André Verroken’s creativity rests upon the unity of contradictory opposites. Regardless of all the rules, the designer equals the objects’ inutility and functionality, and thereby declares the absolute logic of the absurd which is the conception of creating and existing of his furniture. The weighty opinion of the furniture design analyst Frans Defour is: “André Verroken fits in that narrow category of furniture designers who think and deal straight and clearly put independance at the top of their list of priorities”.
The persistent Belgian thinks that design is his “belated vocation” although at the age of 29 he opened his own interior design office in Brussels. For a long time he was a freelance designer for the furniture manufacturer N-LINE INTERNA TIONAL. In 1988 Verroken demonstrated the possibilities and peculiarities of his furniture at his first personal exhibition in the Galerie XXI, in Antwerp. The clear geometry of forms emphasized by sudden, unexpected contrasting combinations of black, red and yellow, or yellow and blue, or pink and transparent- blue, or black and white are manifested in the Kwadraat and Nightanday tables, the Sweet Belgium sideboard, the Stack bookcase. The critics easily trace the influence of constructivism in this.
Verroken is characterized by a fine feeling for colour. Through the laconic forms of the Japanese style design one can see the “firm hand” of Charles Rennie Mackintosh who also liked to balance the opposites. A plenty of mixed essences and logical puzzles make a culture medium for Verroken- philosopher’s ideas. But then he needs to unite non-standard but neutral notions, which suited the great predecessor -traditions and contemporaneity, the light and the dark, the Yin and the Yang. He hazarded the unique treasure of the XX century and all the previous centuries- the thing’s functionality. The fear foundations collapse is justified but, as we‘ll see further, unfounded.
André Verroken is afraid that his furniture will disappear in the flow of sensational new objects and aims to give it a guaranteed defence. “In the world of objects words are always superfluous. Silence is the language of objects. Today more than ever, now that objects are in ever-increasing danger of disappearing in the stream of sensations flowing over us from every angle”- that’s the unassailable fortress where “dwell” tables, cupboards and shelves designed by Verroken. “How absurd”, you may say, “then why to create them?” Stop! One of the designer’s purproses is to destroy the usual train of thoughts. A very important technique for doing this is giving original “double-bottomed” names. For example, the name Millipede, given to a storage system with six drawers, not only obviously points to a good many drawers but is also associated with the insect movement.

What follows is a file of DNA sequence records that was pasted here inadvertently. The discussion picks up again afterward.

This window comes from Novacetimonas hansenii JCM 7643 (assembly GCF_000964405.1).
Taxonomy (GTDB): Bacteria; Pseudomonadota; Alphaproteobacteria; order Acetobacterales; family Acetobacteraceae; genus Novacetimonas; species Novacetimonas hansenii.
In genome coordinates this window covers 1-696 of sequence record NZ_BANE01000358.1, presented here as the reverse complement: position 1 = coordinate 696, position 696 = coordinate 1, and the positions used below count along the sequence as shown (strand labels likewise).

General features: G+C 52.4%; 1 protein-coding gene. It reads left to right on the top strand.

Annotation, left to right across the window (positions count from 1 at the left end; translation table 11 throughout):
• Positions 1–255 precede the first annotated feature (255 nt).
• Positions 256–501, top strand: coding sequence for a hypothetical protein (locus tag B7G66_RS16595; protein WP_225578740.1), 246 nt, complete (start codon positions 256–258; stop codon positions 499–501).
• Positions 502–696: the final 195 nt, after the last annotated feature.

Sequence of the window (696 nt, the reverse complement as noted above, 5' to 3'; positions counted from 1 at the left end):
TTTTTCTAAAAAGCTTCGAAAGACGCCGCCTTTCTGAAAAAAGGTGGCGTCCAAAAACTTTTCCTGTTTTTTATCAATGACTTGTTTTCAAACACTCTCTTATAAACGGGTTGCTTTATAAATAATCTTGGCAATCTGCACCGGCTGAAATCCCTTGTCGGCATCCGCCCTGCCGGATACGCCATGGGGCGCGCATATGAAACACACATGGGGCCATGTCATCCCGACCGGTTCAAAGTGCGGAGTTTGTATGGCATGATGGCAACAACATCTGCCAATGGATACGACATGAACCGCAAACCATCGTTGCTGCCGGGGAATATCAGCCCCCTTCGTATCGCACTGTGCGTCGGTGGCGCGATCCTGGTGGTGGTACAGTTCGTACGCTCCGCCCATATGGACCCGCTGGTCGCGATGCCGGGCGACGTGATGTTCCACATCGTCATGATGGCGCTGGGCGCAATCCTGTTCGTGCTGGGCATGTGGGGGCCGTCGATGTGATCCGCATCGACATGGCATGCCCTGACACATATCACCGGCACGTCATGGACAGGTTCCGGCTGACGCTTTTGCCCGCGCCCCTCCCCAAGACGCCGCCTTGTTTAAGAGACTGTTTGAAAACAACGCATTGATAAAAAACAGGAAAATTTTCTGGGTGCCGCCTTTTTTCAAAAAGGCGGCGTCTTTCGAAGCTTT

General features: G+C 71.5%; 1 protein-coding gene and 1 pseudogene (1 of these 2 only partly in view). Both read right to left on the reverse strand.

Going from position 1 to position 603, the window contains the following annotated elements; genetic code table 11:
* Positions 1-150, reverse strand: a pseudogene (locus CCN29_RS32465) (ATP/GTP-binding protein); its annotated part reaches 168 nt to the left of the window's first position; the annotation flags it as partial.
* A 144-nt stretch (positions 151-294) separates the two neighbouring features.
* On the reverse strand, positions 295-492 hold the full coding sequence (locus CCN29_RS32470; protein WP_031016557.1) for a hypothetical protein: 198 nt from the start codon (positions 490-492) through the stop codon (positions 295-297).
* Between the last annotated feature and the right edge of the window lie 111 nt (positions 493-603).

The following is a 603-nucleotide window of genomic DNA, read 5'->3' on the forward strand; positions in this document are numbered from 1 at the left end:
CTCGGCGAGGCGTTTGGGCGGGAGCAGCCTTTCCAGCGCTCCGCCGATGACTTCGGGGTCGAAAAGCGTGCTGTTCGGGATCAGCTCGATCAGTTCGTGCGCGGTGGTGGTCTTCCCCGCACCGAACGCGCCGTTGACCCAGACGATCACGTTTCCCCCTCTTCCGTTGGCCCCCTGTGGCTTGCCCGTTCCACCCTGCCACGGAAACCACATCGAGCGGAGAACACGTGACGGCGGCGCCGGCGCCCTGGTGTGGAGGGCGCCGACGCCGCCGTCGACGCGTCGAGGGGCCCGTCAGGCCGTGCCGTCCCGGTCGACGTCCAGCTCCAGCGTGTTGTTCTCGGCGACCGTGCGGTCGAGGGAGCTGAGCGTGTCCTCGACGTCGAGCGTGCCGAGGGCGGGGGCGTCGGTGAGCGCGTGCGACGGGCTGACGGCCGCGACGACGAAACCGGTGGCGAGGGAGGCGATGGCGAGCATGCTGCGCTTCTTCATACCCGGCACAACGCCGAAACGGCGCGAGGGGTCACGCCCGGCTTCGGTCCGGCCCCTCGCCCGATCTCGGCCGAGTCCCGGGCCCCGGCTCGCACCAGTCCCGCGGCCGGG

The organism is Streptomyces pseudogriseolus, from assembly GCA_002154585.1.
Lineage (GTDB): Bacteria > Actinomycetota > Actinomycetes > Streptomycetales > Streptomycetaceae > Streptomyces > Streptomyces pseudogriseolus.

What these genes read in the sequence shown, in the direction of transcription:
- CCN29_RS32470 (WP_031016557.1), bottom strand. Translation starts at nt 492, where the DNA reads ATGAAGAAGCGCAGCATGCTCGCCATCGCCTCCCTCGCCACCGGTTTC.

Later Verroken agreed with viewers and consumers and named it more exactly -Centipede. Yes, the complicated conception has an element of humour. When you look at the multiple legs, the objects seem fleeing from reality. But the names speak of direct relation to reality. And not only names. Verroken himself thinks that although functionality is almost completely denied, it remains the main component that provides objects’ connection to reality, their place in the world which is however accessible to us. The analysed objects are based on the theory of ideas, in the style of Ernst Theodor Wilhelm Amadeus Hoffman’s tales. The Centipede storage system, as well as the Homenaje a Eduardo Chillida table (Homenaje a Eduardo Chillida II), dedicated to the famous Basque sculptor Eduardo Chillida, indicates Verroken’s belonging to the latest furniture design trend – “honest ecological design”. Its main characteristics are the use of natural materials (for example, wood and veneer sheet), accentuated texture, and clear logical structure.
André Verroken decided to follow this particular way: he presents Trapkast, Dresser with blue drawer, Dresser with 12 drawers in which he plays up the parallelepiped shape; the book-cases and tables Booker Prize, Homage to the Architecture, From Duo to Octet, Octet for 8 tables, which configurations can be changed. And, at last, there was an incredible success -the Kontener combinable dresser, which delighted the japanese and was awarded the International Furniture Design Competition Asahikawa ‘96 award.
Verroken is the master of natural colour contrasts and of combinations of exotic and usual kinds of woods (for example, indian rosewood and harewood). It is more clearly seen in the latest models: Table Van Den Daele, The Tables of Multiplications, where less attention is given to details, but the forms become more massive, and the airness and plasticity become less important. From André Verroken’s original point of view, his “Things-in-Themselves” (“Choses en Soi”) are not only “in themselves” but also “for themselves”. They create themselves by themselves, the designer doesn’t have any power over the final embodiment of their forms. He is only able to follow the dictation of objects.